Consumer advocate Ralph Nader yesterday urged President Reagan to convene a conference with D.C. officials to discuss the "accelerating foreign takeover" of office buildings in the city, saying the trend could raise commercial rents and pose a threat to the financial ability of nonprofit groups to continue to rent office space here for lobbying operations.

Nader said Washington, as the nation's capital, "should be economically accessible to citizen, labor, trade and other groups who need to have offices here. No more than Bonn, Paris or Tokyo, it should not be turned into an absentee-owned office metropolis that is prohibitively priced and controlled by foreign corporations."

Foreign investors own 75 Washington area properties, including 64 District office buildings that account for one-fourth of the city's office space -- 13 million out of 52 million square feet, according to a recent study commissioned by the National Association of Realtors and conducted by the Massachusetts Institute of Technology's Center for Real Estate Development.

Foreign investors, finding relatively cheap deals in the United States because of the decline in the value of the dollar, have increasingly bought multimillion-dollar office buildings in Los Angeles, San Francisco, New York, Boston and Washington, among other cities. These investors have said they view the United States as a stable haven for their investments and often reap a substantially higher return on their U.S. investments than they do in their own countries.

In Washington, the Japanese, British and Canadians have been the major foreign real estate investors, with the Japanese leading the buying binge. Two years ago, the Japanese did not own one building here; now they own 12 with more than 3.6 million square feet of space.

Nader, who did not offer Reagan specific suggestions as to how foreign ownership of office buildings should be limited here, said he was not concerned about heavy foreign investment in such places as Hawaii and Los Angeles. Los Angeles' downtown office district is more than 50 percent foreign-owned.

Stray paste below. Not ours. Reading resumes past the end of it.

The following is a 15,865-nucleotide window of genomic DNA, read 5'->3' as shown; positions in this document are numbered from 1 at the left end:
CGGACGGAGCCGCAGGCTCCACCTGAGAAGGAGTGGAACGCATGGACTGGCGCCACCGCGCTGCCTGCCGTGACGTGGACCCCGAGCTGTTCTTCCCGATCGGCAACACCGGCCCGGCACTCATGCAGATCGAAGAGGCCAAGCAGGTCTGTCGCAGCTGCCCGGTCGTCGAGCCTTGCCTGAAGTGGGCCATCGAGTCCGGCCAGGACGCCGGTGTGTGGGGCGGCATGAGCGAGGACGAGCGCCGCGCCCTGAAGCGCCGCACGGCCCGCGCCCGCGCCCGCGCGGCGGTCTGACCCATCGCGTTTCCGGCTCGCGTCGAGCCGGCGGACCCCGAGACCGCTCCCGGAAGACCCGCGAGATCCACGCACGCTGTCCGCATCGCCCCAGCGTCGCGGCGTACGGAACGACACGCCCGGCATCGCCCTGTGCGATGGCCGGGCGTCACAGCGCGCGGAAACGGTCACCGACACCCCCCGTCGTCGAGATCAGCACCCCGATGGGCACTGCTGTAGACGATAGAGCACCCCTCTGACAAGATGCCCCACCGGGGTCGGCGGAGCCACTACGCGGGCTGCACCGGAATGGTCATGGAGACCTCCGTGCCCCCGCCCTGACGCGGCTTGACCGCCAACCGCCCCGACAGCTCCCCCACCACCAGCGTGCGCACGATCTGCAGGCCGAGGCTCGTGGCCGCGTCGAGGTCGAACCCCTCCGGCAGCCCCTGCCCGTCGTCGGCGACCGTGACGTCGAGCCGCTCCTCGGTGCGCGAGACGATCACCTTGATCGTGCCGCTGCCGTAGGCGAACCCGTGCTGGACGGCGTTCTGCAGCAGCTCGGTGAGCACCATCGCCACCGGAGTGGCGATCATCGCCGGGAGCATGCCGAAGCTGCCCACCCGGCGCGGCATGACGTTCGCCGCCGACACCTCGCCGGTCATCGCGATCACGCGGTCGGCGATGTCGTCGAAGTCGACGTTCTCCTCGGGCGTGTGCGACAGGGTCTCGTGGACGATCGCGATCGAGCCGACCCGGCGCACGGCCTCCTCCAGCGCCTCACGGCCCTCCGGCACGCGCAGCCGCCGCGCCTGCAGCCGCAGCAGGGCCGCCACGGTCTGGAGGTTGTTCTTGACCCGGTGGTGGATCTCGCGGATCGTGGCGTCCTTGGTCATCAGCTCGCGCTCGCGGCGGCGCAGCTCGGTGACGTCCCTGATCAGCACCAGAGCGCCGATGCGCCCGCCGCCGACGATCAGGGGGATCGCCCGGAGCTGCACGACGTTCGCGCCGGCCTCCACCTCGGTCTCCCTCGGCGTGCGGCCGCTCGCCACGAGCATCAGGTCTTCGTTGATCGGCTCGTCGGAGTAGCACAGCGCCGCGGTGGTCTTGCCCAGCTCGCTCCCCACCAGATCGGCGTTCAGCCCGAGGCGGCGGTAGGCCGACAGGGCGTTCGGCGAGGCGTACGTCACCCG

"It is quite another matter to reign passively while the nation's capital becomes foreign-owned," Nader said. " ... Going down in history as the president who presided over the biggest transfer in history of Washington, D.C., real estate to foreign ownership is certainly not what your friend, John Wayne, had in mind for you."

The White House did not immediately comment on Nader's letter.

Nader said trade associations and corporate law firms, regardless of the extent of foreign ownership, would continue to be able to afford downtown office rents because they would pass on the increased costs to their members or clients. But Nader questioned whether nonprofit groups would be able to bear the burden of higher rents generated by escalating prices paid by foreign firms for buildings here.

He said such groups "have a stake in not being driven away by the sale of Washington, D.C., in order to make profits for foreign currency-driven companies."